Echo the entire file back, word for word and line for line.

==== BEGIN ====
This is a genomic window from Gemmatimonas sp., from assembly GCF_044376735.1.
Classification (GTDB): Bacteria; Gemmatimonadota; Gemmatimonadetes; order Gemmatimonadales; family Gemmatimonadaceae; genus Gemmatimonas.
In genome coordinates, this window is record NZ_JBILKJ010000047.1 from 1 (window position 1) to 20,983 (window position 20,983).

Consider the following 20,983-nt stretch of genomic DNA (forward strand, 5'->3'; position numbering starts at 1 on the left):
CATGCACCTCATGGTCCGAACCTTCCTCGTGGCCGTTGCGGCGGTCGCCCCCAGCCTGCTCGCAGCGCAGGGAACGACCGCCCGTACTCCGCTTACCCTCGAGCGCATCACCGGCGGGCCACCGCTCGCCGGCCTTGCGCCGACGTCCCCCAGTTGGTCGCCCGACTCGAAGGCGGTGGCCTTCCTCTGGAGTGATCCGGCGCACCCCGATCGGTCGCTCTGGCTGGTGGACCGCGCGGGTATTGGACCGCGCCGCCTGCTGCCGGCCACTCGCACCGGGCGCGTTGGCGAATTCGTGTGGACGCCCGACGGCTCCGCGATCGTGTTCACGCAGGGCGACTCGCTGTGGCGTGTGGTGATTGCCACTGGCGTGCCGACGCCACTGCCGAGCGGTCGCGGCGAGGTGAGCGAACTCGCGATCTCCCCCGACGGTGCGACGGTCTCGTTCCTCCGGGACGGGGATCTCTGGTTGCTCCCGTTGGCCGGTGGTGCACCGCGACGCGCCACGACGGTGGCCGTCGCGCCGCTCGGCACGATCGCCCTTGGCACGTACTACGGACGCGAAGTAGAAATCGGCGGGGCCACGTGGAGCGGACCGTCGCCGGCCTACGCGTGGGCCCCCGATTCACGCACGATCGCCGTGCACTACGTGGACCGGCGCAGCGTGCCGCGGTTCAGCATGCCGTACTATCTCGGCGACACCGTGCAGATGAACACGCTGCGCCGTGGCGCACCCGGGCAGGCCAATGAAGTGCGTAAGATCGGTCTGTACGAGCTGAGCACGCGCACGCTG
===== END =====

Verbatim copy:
This is a genomic window from Gemmatimonas sp., from assembly GCF_044376735.1.
Classification (GTDB): Bacteria; Gemmatimonadota; Gemmatimonadetes; order Gemmatimonadales; family Gemmatimonadaceae; genus Gemmatimonas.
In genome coordinates, this window is record NZ_JBILKJ010000047.1 from 1 (window position 1) to 20,983 (window position 20,983).

Consider the following 20,983-nt stretch of genomic DNA (forward strand, 5'->3'; position numbering starts at 1 on the left):
CATGCACCTCATGGTCCGAACCTTCCTCGTGGCCGTTGCGGCGGTCGCCCCCAGCCTGCTCGCAGCGCAGGGAACGACCGCCCGTACTCCGCTTACCCTCGAGCGCATCACCGGCGGGCCACCGCTCGCCGGCCTTGCGCCGACGTCCCCCAGTTGGTCGCCCGACTCGAAGGCGGTGGCCTTCCTCTGGAGTGATCCGGCGCACCCCGATCGGTCGCTCTGGCTGGTGGACCGCGCGGGTATTGGACCGCGCCGCCTGCTGCCGGCCACTCGCACCGGGCGCGTTGGCGAATTCGTGTGGACGCCCGACGGCTCCGCGATCGTGTTCACGCAGGGCGACTCGCTGTGGCGTGTGGTGATTGCCACTGGCGTGCCGACGCCACTGCCGAGCGGTCGCGGCGAGGTGAGCGAACTCGCGATCTCCCCCGACGGTGCGACGGTCTCGTTCCTCCGGGACGGGGATCTCTGGTTGCTCCCGTTGGCCGGTGGTGCACCGCGACGCGCCACGACGGTGGCCGTCGCGCCGCTCGGCACGATCGCCCTTGGCACGTACTACGGACGCGAAGTAGAAATCGGCGGGGCCACGTGGAGCGGACCGTCGCCGGCCTACGCGTGGGCCCCCGATTCACGCACGATCGCCGTGCACTACGTGGACCGGCGCAGCGTGCCGCGGTTCAGCATGCCGTACTATCTCGGCGACACCGTGCAGATGAACACGCTGCGCCGTGGCGCACCCGGGCAGGCCAATGAAGTGCGTAAGATCGGTCTGTACGAGCTGAGCACGCGCACGCTG